Sep 12, 2019

Random Thursday

We have reached the final chapter of The Little Book of Answers by Doug Lennox! It feels like we've been going through this book for ages! And we probably have. Lol. This last chapter is on Trivia so let's see what new facts we can learn today!

(image borrowed from Wikipedia)
When we see a statue of a rider on a horse, it's telling us that a hero or monarch died. The amount of hooves that the horse has raised tells us how the hero died. If one hoof is in the air, like pictured above, it means the rider died from wounds incurred during battle. If two hooves are in the air the rider died in battle and if all hooves are on the ground, the rider died a natural death.

That's interesting! I feel like I've heard this once before, but obviously hearing the meaning behind the hooves in the air seems fresh!

(image borrowed from Mental Floss)
Contrary to popular belief, SOS does not mean "save our ship" or "save our souls." It actually doesn't stand for anything--though I think we'll always think of "save our ship." SOS was chosen as a distress signal in Morse code at an international conference in 1906. Because it was such a short code 9 characters, it was thought to be the easiest combo to transmit.

Wow. So we pretty much made it up that SOS means "save our ship!"

(image borrowed from Wikipedia)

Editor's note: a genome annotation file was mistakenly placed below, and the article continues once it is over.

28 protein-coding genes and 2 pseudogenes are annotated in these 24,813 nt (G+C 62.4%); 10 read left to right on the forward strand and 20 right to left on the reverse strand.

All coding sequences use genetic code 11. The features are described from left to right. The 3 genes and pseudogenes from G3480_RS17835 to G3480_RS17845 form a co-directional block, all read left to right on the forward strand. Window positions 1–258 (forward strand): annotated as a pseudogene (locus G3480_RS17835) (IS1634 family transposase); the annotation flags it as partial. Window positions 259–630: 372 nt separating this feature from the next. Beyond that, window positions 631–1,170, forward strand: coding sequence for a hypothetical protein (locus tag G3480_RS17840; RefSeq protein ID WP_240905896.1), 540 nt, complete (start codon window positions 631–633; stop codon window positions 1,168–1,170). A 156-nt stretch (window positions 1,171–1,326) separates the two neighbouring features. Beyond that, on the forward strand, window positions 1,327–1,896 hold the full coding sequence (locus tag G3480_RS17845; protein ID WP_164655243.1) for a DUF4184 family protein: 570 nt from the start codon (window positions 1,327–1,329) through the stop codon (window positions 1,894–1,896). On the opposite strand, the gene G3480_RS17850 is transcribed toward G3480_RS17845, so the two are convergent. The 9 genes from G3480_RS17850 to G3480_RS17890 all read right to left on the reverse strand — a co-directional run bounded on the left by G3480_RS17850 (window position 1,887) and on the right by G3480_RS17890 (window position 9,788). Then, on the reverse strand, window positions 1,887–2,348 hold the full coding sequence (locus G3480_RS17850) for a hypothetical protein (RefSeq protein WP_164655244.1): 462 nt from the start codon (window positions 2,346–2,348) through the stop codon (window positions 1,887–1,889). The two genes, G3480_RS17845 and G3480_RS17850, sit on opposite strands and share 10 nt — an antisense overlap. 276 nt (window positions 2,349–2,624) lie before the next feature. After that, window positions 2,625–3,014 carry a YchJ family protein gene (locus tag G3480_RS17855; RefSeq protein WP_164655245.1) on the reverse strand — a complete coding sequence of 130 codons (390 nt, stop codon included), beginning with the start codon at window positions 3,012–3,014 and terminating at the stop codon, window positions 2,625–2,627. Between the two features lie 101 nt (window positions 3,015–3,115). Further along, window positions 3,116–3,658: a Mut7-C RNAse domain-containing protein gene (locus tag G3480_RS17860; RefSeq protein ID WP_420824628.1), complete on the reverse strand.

We all think that the shortest sentence to use all the letters of the alphabet is, "the quick brown fox jumps over the lazy dog," when in fact a shorter sentence exists! The previous sentence is 35 letters long and this one here is 31 letters: "Jackdaws love my big sphinx of quartz."

I totally forgot about the quick brown fox! Though I'll admit jackdaws doesn't flow as easily.

(image borrowed from Youtube)
In 2400 BC, the ancient Sumerians used six as their mathematical base and divided a circle into 360 degrees with each degree subdivided into another 60 parts, and so on. The Romans called these units "minuta prima" or first small part and "secunda minuta" or second small part. This system became ideal for round clock faces and that's where we get 60 seconds for a minute and 60 minutes for an hour.

Never really gave thought to this before!

(image borrowed from The Next Web)
The world's largest number is the "googoplex." It's 1 followed by a billion zeroes. This number allows us to calculate the number of electrons passing through a 40watt light bulb in a minute roughly equaling the number of drops of water flowing over Niagara Falls in a century.

Googoplex. I like it! Lol.

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